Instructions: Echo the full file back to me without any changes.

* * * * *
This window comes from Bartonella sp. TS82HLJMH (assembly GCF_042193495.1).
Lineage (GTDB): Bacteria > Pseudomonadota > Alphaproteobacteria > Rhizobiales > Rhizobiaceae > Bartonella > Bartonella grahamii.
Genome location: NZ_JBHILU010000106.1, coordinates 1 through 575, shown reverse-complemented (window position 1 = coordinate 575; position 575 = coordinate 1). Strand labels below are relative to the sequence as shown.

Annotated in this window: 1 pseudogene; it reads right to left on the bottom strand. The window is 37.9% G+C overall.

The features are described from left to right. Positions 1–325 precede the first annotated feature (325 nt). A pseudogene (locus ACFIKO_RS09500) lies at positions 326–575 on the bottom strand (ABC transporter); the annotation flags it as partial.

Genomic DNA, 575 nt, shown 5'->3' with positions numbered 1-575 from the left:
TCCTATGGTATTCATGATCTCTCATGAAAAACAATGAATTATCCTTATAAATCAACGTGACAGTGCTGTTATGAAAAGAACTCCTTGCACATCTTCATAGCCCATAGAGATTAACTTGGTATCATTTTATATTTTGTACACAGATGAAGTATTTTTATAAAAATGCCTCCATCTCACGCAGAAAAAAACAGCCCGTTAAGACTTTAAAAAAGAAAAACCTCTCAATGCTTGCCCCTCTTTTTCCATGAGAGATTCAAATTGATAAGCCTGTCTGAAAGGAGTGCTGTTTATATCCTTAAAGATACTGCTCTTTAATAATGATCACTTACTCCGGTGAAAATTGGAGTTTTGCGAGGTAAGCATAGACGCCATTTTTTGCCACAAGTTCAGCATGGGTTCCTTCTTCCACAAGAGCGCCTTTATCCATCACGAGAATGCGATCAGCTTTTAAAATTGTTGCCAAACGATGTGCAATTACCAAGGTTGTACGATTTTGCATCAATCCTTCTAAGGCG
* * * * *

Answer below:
This window comes from Bartonella sp. TS82HLJMH (assembly GCF_042193495.1).
Lineage (GTDB): Bacteria > Pseudomonadota > Alphaproteobacteria > Rhizobiales > Rhizobiaceae > Bartonella > Bartonella grahamii.
Genome location: NZ_JBHILU010000106.1, coordinates 1 through 575, shown reverse-complemented (window position 1 = coordinate 575; position 575 = coordinate 1). Strand labels below are relative to the sequence as shown.

Annotated in this window: 1 pseudogene; it reads right to left on the bottom strand. The window is 37.9% G+C overall.

The features are described from left to right. Positions 1–325 precede the first annotated feature (325 nt). A pseudogene (locus ACFIKO_RS09500) lies at positions 326–575 on the bottom strand (ABC transporter); the annotation flags it as partial.

Genomic DNA, 575 nt, shown 5'->3' with positions numbered 1-575 from the left:
TCCTATGGTATTCATGATCTCTCATGAAAAACAATGAATTATCCTTATAAATCAACGTGACAGTGCTGTTATGAAAAGAACTCCTTGCACATCTTCATAGCCCATAGAGATTAACTTGGTATCATTTTATATTTTGTACACAGATGAAGTATTTTTATAAAAATGCCTCCATCTCACGCAGAAAAAAACAGCCCGTTAAGACTTTAAAAAAGAAAAACCTCTCAATGCTTGCCCCTCTTTTTCCATGAGAGATTCAAATTGATAAGCCTGTCTGAAAGGAGTGCTGTTTATATCCTTAAAGATACTGCTCTTTAATAATGATCACTTACTCCGGTGAAAATTGGAGTTTTGCGAGGTAAGCATAGACGCCATTTTTTGCCACAAGTTCAGCATGGGTTCCTTCTTCCACAAGAGCGCCTTTATCCATCACGAGAATGCGATCAGCTTTTAAAATTGTTGCCAAACGATGTGCAATTACCAAGGTTGTACGATTTTGCATCAATCCTTCTAAGGCG